Obviously, location, connections and beer are important. But what really drives today’s successful brewpub is the food.
It’s Not Just The Beer Anymore
Greg Schroeder, industry analyst for New York’s Josephphal and Company, says of today’s brewpub industry, “In order to generate sustainable business with positive same-store sales growth, you need to be a restaurant operator.”
Top Ten Brewpub Groups, 1998
These ten brewpub groups poured 20% of all beer sold at the 920 U.S. brewpubs in 1998. (Data from the Institute for Brewing Studies, 888-822-6273; www.beertown.org):
# of Stores
Rock Bottom Restaurants
Hops Restaurant, Bar and Brewery
48 (now 57)
RAM Int’l./Bighorn/ Humperdink
John Harvard’s Brewhouse
Wynkoop Brewing Co.
Gordon Biersch Brewery Restaurants
10 (now 12)
Big River Grille and Brewing Works
8 (now 9)
Big Buck Brewery and Steakhouse
Capitol City Brewing Co.
Total top 10 volume
Total brewpub volume
NOTE: A BARREL IS 248 16-OUNCE PINTS
Does this mean the brewery theme is just a marketing gimmick, a fad that will fade to food only? Industry experts say not on your pint glass: there is an enviable synergy among brewpubs, the microbeer industry and food.
The Hops Restaurant, Bar and Brewery chain, part of Avado Brands since 1997, realizes only 16% of its sales from the bar, a strikingly low percentage compared with the typical brewpub food-to-alcohol ratio of 65/35. Says Craig Bystrynski, editorial director of BrewPub magazine, which hosts the industry’s annual conference, “Hops is definitely the far extreme. What they are trying to do is different from what [other brewpub chains] are attempting. Their goal is to eventually grow to 500 units, which would put them in the same range as TGI Fridays or Chili’s, and it’s the restaurant side that will allow them to do that.”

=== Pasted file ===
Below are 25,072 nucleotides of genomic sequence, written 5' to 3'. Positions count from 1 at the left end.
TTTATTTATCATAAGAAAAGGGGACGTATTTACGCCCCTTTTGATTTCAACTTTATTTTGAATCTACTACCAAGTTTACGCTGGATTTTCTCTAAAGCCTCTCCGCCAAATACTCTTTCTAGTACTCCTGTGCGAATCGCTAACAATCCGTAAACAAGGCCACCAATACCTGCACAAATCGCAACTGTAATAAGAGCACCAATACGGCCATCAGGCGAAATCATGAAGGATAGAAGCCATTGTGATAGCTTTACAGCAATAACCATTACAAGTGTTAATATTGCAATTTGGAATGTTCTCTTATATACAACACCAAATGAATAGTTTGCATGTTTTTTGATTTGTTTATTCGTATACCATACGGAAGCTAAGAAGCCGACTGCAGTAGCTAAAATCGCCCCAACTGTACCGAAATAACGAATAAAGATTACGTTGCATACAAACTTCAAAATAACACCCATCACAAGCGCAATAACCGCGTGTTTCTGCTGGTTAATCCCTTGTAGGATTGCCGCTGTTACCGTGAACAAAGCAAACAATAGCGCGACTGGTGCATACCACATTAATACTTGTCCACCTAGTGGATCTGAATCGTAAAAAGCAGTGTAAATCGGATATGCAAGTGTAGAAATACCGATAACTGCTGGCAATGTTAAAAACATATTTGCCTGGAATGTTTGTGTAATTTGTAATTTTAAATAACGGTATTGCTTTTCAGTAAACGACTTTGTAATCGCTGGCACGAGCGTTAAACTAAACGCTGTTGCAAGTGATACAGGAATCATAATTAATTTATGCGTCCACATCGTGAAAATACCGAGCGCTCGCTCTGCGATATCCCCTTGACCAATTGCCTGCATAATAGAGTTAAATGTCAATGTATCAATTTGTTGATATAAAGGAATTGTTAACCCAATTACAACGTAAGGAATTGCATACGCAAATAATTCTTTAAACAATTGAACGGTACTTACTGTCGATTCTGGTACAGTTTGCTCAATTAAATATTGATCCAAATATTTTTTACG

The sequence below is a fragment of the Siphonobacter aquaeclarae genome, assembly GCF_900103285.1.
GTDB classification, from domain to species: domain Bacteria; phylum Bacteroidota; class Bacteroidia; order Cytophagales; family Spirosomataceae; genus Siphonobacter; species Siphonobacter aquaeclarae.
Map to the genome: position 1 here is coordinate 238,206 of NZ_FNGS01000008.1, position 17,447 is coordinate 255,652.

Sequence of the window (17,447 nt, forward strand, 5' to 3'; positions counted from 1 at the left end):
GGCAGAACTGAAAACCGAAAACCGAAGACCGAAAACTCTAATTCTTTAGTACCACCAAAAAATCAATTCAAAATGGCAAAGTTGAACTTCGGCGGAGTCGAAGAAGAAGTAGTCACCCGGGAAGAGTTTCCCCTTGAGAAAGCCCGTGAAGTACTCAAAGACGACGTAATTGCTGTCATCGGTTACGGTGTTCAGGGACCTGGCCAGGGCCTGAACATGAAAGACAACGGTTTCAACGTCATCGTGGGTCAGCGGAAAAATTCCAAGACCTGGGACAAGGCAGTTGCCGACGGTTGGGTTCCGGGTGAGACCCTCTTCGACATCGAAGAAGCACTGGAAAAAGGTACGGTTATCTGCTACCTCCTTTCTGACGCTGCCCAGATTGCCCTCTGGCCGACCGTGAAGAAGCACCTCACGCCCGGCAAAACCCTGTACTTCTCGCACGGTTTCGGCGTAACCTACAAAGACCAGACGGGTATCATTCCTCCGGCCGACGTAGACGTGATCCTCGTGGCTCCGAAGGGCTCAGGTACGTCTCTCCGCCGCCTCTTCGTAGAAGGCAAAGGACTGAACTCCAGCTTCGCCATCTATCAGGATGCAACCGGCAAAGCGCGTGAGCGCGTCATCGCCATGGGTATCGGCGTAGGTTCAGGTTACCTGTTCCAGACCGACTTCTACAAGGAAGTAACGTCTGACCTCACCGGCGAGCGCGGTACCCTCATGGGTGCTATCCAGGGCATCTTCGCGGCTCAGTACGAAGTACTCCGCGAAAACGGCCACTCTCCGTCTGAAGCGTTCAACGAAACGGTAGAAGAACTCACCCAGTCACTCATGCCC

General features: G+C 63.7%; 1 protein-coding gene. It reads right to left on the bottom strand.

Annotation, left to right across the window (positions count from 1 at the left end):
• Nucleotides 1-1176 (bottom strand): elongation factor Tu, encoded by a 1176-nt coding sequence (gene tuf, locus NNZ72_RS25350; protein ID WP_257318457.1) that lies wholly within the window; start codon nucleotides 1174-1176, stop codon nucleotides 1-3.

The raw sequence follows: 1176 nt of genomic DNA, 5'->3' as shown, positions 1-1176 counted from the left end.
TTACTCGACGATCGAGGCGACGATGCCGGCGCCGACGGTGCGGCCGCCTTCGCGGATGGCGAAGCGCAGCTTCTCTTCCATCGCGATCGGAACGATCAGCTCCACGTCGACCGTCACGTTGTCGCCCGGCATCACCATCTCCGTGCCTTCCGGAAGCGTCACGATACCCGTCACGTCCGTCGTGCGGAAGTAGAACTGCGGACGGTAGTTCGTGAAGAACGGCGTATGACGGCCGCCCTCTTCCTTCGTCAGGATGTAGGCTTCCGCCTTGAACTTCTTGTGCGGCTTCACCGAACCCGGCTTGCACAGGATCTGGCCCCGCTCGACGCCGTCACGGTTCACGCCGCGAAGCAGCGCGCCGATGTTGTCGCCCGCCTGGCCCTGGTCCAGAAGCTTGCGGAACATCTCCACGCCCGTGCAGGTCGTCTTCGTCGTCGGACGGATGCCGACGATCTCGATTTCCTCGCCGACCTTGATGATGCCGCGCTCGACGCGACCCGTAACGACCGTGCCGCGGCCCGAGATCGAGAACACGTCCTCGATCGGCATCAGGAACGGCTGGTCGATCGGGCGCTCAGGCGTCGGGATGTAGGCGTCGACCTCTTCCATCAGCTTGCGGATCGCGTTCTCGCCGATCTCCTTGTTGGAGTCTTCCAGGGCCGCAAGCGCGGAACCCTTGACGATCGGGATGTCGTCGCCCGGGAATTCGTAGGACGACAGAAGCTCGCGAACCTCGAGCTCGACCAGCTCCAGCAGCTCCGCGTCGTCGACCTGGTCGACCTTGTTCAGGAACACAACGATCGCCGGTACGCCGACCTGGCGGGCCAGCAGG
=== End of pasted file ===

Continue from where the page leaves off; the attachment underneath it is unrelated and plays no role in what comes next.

TOP TEN INDIVIDUAL BREWPUBS, 1998
1 Brew Brothers/Eldorado Hotel &Casino, Las Vegas
2 Lost Coast Brewing Co. (Eureka, CA)
3 Wynkoop Brewing Co. (Denver, CO)
4 Mountain Valley Brewpub (Suffern, NY)
5 Southend Brewery and Smokehouse (Charlotte, NC)
6 Bick Buck Brewery and Steakhouse (Auburn Hills, MI)